The State of Women on Bicycles

Elly Blue of Bike Portland recently wrote an succinct and powerful exploration of “My year as a woman in a city of bikes“, an examination of the gender imbalance in the biking community.

Elly has been an dedicated bicycle and transportation activist for years, working with Shift to Bikes, Carfree Portland, organizing the Towards Carfree Cities Conference (the first held in the U.S.) and for the last year has acted as the managing editor of the popular and influential Bike Portland blog.

In this capacity, Elly examined some of the experiences she has had as a rider, a customer, a journalist, and an advocate in the male-dominated cycling world. It’s a touchy subject, certainly: her article generated 194 comments, many positive and affirming, some less so.

Elly notes a recent study by Scientific American which confirms what is obvious to any cyclist, that women are outnumbered in bicycle trips in the U.S. 2:1, or 3:1, in the case of New York City. Women are not just underrepresented on the road, but also in bicycle shops, and advocacy leadership positions. Scientific American suggests that “women are considered an “indicator species” for bike-friendly cities”, so what do we need to get more women on bikes? Here are a few possibilities off the top of my head.

Thirteen Ways to Get More Women on Bicycles

  1. Off street infrastructure such as separated bike lanes?
  2. Women in transportation leadership positions such as Jannete Sadik-Khan, who is changing the face of New York City streets?
  3. Municipal programs such as Portland’s “Women on Bikes” which offers classes on “Riding with hurdles” and maintenance?
  4. Community-based programs like the women and trans night at Pittsburgh’s bike collective Free Ride?
  5. More women in advocacy positions?
  6. More women writing about bicycles as transportation, such as Amy Walker, Mia Kohout, and Tania Lo of the superb magazine Momentum?
  7. More tax breaks?
  8. More subsidies from employers?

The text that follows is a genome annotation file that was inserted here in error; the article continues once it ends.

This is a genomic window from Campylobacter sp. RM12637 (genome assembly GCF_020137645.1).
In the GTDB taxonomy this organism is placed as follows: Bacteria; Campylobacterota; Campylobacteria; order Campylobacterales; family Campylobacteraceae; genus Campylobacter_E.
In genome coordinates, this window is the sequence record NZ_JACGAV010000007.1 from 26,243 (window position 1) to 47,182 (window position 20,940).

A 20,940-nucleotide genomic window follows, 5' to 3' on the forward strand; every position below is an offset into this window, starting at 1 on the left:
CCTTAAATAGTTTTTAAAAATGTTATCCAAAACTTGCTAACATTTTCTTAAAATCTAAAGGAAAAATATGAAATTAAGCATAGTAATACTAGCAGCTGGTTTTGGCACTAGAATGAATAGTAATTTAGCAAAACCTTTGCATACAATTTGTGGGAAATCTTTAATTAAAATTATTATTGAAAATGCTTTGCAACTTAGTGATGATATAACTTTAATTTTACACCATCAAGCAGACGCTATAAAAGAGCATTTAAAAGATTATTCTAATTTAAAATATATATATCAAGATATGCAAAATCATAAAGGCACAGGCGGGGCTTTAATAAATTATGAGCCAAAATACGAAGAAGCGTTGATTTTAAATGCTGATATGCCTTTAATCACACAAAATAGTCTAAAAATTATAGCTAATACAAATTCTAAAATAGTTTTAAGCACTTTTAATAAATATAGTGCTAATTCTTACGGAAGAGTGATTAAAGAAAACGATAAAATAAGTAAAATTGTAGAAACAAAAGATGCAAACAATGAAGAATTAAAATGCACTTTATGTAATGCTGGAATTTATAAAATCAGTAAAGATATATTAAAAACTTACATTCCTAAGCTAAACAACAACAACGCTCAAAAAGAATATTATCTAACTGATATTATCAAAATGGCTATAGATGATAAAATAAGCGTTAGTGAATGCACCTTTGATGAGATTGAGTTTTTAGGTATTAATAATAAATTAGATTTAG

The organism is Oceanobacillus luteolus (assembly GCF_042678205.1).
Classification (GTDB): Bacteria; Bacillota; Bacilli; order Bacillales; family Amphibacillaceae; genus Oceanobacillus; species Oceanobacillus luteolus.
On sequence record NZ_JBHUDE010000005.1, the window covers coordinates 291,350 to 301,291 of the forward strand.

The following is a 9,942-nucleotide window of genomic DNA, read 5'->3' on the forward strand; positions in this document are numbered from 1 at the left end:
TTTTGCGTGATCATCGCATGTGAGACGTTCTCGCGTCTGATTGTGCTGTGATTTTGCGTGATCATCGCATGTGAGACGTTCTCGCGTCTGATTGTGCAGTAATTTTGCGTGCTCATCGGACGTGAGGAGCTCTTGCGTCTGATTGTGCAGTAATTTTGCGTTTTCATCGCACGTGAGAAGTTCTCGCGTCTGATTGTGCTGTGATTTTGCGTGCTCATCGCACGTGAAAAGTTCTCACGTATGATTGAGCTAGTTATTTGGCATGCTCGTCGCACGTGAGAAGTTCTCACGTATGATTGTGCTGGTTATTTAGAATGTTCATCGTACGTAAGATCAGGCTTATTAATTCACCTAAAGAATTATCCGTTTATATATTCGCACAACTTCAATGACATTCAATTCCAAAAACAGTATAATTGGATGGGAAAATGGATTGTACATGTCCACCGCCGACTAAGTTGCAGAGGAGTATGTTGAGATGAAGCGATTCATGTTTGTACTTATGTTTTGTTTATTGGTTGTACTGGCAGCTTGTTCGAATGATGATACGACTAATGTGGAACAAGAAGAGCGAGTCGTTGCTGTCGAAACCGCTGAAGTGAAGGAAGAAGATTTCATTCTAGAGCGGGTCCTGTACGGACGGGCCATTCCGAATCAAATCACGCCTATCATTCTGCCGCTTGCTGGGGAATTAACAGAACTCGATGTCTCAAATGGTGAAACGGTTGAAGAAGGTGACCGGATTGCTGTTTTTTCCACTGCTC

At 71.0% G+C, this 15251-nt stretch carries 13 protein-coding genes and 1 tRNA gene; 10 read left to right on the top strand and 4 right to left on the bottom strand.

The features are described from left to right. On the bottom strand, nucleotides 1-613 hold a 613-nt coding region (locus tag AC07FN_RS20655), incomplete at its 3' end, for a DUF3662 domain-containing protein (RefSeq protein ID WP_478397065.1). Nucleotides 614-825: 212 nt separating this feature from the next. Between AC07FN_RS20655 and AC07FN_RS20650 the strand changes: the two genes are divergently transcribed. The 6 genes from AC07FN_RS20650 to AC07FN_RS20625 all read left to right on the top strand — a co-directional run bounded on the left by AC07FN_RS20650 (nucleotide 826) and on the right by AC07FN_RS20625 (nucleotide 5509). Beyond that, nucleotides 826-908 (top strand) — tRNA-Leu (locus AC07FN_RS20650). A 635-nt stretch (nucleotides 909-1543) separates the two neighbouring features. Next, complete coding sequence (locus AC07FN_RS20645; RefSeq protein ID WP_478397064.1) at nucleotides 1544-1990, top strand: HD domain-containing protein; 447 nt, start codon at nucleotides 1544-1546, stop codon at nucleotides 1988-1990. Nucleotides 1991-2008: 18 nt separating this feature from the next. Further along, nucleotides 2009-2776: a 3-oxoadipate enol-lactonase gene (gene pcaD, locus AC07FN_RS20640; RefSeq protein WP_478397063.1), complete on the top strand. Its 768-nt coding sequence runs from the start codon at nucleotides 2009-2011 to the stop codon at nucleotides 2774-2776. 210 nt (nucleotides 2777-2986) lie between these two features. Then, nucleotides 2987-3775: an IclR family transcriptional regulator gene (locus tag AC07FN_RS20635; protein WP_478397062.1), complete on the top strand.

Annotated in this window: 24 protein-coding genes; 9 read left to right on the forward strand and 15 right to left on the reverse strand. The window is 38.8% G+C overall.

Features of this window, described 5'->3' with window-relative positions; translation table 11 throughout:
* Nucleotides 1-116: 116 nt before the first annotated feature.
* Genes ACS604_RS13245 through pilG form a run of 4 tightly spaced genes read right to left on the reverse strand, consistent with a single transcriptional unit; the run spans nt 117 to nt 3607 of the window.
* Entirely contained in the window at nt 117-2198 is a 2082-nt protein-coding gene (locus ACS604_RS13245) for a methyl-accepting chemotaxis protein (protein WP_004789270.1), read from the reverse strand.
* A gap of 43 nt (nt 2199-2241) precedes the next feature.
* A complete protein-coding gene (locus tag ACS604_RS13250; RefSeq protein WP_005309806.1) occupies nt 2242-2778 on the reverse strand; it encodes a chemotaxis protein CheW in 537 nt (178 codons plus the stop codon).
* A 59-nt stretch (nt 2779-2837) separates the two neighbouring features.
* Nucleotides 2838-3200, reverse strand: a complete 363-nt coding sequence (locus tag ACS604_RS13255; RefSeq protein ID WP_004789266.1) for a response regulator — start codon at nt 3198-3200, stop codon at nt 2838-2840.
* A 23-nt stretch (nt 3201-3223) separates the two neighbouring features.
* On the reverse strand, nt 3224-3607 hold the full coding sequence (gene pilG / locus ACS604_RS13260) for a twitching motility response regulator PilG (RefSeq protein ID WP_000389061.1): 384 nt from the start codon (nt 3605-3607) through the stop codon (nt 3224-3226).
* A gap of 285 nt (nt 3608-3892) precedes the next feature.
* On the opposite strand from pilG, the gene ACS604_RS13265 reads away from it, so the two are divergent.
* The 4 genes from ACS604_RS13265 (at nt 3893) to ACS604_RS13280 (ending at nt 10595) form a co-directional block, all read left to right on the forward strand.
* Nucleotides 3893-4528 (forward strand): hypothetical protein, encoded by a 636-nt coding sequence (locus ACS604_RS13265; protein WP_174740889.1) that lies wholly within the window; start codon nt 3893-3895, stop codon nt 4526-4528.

9. Showers in the workplace?
  10. Bicycle safety information required in driver education program?
  11. Bicycle education in elementary school as is standard in many countries in Europe that have much higher rates of women riders?
  12. Education for police officers?
  13. Grocery bikes?
  14. Other ideas?

In order to improve our the health of our communities, it is essential that we move away from single passenger car usage by funding transit and bicycle infrastructure, as well as doing whatever possible to get more people riding bicycles.

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2 Comments

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  1. In your article you observe that women are under-represented in bicycle-retail. Can you expand on this, or perhaps support this assertion? What does this indicate to you, and do you feel those indications are actionable? By the way, I found Ms. Blue’s article relied heavily upon sweeping generalizations, subjective anecdotal evidence, and was entirely misandrist. My reason for inquiring as to actionable-policy is a fishing expedition. Hopefully to assess the impact of these possibly actionable-policies trickling down to my own world.

  2. Hey Vance, if you can’t be bothered googling up some statistics, open up your eyeballs and do a count on the street. Not many women on bikes, loads of blokes.

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